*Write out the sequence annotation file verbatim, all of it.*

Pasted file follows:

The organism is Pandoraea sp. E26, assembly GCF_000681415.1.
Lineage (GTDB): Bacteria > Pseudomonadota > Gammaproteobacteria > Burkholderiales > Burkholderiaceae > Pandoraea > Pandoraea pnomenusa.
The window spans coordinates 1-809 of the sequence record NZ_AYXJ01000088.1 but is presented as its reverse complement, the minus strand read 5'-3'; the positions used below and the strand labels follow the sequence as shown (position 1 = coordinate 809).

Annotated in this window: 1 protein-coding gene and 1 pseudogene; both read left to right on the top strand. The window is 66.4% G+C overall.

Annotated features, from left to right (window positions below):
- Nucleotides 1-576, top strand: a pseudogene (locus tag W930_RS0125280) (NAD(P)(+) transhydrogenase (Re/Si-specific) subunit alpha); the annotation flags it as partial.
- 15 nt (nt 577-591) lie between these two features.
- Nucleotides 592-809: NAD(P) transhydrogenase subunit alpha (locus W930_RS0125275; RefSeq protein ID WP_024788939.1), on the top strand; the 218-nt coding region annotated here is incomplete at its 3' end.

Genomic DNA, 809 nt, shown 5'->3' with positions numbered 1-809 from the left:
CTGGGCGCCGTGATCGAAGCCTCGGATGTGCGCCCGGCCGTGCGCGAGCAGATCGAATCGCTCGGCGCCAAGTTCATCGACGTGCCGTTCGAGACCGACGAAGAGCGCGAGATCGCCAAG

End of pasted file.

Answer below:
The organism is Pandoraea sp. E26, assembly GCF_000681415.1.
Lineage (GTDB): Bacteria > Pseudomonadota > Gammaproteobacteria > Burkholderiales > Burkholderiaceae > Pandoraea > Pandoraea pnomenusa.
The window spans coordinates 1-809 of the sequence record NZ_AYXJ01000088.1 but is presented as its reverse complement, the minus strand read 5'-3'; the positions used below and the strand labels follow the sequence as shown (position 1 = coordinate 809).

Annotated in this window: 1 protein-coding gene and 1 pseudogene; both read left to right on the top strand. The window is 66.4% G+C overall.

Annotated features, from left to right (window positions below):
- Nucleotides 1-576, top strand: a pseudogene (locus tag W930_RS0125280) (NAD(P)(+) transhydrogenase (Re/Si-specific) subunit alpha); the annotation flags it as partial.
- 15 nt (nt 577-591) lie between these two features.
- Nucleotides 592-809: NAD(P) transhydrogenase subunit alpha (locus W930_RS0125275; RefSeq protein ID WP_024788939.1), on the top strand; the 218-nt coding region annotated here is incomplete at its 3' end.

Genomic DNA, 809 nt, shown 5'->3' with positions numbered 1-809 from the left:
CTGGGCGCCGTGATCGAAGCCTCGGATGTGCGCCCGGCCGTGCGCGAGCAGATCGAATCGCTCGGCGCCAAGTTCATCGACGTGCCGTTCGAGACCGACGAAGAGCGCGAGATCGCCAAG